The month of August, 2018, gave Zione Giziyele two reasons to celebrate: she gave birth to her second baby, a daughter named Chimwemwe. At the same time, her village received its first ever borehole.
Rural and semi-urban areas tend to be disadvantaged when compared to their urban counterparts. Poor sanitation, poor hygiene, school dropout rates, and poverty in general, are greater. A 2003 study, Urban-Rural Inequality in Living Standards in Africa, found that living standards in rural communities lag behind urban communities. The study found many more boys go to school than girls. Unfortunately, young girls are married off or remain at home to perform on household chores.
The day began as usual. I woke up at 6:30 am to get ready for work. An hour or so later, I arrived in Area 24 to join my colleagues, and try to stop the spread of cholera in the area.
Area 24 is a crowded township located on the boundary between Malawi’s capital city, Lilongwe, and the surrounding rural district.
Our task for the day was simple: to locate, photograph and mark on a Google map all the nearby sanitation and hygiene facilities including toilets, water points and dumpsites.
On 20 May 2018, Lilongwe became cholera free, following an outbreak that lasted four months, affected 388 people, and claimed 18 lives. Nationally, over 900 people were affected with 30 deaths. The outbreak was caused by unsafe water consumption and poor hygiene and sanitation practices. Unless these underlying issues are addressed, cholera is likely to return.
Malawi is currently facing a cholera outbreak in Lilongwe. This is the latest in series of cholera outbreaks across the country, caused by unsafe water sources and poor hygiene practices. In September 2017, UNICEF’s Rebecca Phwitiko travelled to Chikwawa and Nsanje to report on cholera outbreaks in the south of Malawi.
It’s only September, but the heat is already becoming unbearable. At the peak of summer, temperatures rise to a scorching 42°C in Nsanje, southern Malawi. The main road which traverses Malawi from Karonga in the north, becomes an earth road in the southern district. About 56km of bumpy earth road leads to Ndamera. There is not much to see on the way, just a few cows and some kiosks. The heat and the dust make the journey seem even longer.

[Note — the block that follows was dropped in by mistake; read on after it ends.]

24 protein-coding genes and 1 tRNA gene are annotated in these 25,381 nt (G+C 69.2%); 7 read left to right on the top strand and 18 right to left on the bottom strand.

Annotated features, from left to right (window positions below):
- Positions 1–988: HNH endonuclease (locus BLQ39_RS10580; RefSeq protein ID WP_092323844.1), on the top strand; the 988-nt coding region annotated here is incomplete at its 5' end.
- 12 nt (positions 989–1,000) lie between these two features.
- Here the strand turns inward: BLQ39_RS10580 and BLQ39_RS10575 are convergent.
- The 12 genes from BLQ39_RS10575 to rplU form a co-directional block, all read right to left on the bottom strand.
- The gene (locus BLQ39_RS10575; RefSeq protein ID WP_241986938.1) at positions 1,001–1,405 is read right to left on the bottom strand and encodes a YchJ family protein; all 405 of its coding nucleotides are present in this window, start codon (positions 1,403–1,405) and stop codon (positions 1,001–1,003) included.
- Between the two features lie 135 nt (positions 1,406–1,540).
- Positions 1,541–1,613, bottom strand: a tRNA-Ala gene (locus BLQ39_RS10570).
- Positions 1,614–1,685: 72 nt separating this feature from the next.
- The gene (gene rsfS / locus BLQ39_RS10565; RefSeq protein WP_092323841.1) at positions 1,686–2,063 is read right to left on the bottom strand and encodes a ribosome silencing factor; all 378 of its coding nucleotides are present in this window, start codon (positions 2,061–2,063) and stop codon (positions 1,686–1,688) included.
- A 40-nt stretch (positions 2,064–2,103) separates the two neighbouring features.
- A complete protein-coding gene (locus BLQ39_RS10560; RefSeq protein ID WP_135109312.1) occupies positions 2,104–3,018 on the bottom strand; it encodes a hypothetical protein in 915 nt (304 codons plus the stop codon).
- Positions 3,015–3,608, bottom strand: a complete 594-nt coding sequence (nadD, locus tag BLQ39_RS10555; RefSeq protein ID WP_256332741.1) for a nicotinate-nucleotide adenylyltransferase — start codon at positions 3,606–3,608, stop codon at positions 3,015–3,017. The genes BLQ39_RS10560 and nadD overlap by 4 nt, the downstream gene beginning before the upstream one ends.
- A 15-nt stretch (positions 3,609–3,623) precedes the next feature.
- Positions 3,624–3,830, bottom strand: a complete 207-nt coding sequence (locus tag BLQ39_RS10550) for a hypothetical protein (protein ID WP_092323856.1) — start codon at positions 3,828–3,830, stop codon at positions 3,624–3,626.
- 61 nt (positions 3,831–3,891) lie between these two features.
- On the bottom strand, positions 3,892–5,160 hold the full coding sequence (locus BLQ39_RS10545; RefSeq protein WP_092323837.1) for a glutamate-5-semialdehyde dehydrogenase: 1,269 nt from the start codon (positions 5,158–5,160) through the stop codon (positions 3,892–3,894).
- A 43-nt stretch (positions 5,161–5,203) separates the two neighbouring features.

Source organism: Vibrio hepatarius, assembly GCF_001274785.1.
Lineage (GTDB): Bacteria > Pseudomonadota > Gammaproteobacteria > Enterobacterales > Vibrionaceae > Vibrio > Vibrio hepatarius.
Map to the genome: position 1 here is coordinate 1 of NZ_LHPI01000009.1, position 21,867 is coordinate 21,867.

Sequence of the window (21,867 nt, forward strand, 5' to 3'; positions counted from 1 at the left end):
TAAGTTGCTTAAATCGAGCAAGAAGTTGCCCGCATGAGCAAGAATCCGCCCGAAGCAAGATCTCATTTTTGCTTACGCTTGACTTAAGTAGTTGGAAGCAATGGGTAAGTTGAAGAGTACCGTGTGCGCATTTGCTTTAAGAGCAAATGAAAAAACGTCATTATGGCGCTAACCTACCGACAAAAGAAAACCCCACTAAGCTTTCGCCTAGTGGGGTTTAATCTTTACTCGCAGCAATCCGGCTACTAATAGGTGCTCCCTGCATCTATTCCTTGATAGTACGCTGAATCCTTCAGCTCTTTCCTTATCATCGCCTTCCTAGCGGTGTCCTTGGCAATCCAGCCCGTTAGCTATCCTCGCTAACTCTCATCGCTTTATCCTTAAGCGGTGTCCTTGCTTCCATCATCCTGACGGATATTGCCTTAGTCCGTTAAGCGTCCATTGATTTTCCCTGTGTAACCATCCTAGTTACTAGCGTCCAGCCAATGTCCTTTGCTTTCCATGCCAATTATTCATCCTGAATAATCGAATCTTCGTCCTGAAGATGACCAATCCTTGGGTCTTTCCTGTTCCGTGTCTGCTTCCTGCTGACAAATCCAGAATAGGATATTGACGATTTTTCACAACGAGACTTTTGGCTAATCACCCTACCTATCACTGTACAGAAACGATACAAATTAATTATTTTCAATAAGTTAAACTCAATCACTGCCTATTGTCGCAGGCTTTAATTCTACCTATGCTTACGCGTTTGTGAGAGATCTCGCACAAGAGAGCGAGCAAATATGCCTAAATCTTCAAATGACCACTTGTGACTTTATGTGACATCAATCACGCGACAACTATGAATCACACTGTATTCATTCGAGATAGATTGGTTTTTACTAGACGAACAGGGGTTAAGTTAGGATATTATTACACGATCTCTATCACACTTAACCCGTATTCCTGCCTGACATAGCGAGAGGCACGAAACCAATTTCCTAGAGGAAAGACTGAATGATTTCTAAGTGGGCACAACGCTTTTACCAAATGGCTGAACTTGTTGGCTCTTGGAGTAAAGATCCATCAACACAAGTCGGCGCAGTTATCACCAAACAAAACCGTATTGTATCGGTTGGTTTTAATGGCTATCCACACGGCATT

By Isaac Kadam’manja, Form 3 student, Chinsapo Secondary School Isaac Kadam’manja, Form 3 student, Chinsapo Secondary School © UNICEF/2018/Naomi Kalemba Cholera is a diarrheal disease that is caused by bacteria. The first cholera cases in Malawi were recorded around 1976. Since then many people have lost their lives to the disease. People can contract cholera … Continue reading What causes cholera?
By Rebecca Phwitiko, UNICEF Malawi Aerial image of area 23, one of the populous townships in Lilongwe © UNICEF Malawi/2018/Moving Minds Multimedia Everything is carefully done. Clinicians put on their gloves, masks, protective coats and boots as they prepare to attend to patients in a cholera treatment camp at Bwaila Hospital in Lilongwe. The camp … Continue reading Drones for cholera response: innovating for children in Malawi
By Jennifer M’meta, Form 4 student, Chinsapo Secondary School Jennifer M’meta, Form 4 student, Chinsapo Secondary School © UNICEF/2018/Naomi Kalemba UNICEF has introduced drones as one of the ways to address the ongoing cholera outbreak. The drones are used to map out affected locations and places most likely to be affected by cholera. Recently, UNICEF … Continue reading An innovation to help fight against the outbreak of cholera in Malawi
By Alinafe Banda, Form 3 Student, Chinsapo Secondary School Alinafe Banda at Chinsapo Secondary School. © UNICEF Malawi/2018/Naomi Kalemba Cholera is an acute diarrheal disease that is caused by bacteria. It spreads through consuming water and food that has been contaminated with the fecal material containing the cholera bacteria. Once in the body, the bacteria … Continue reading Cholera threats at my school in Chinsapo, Lilongwe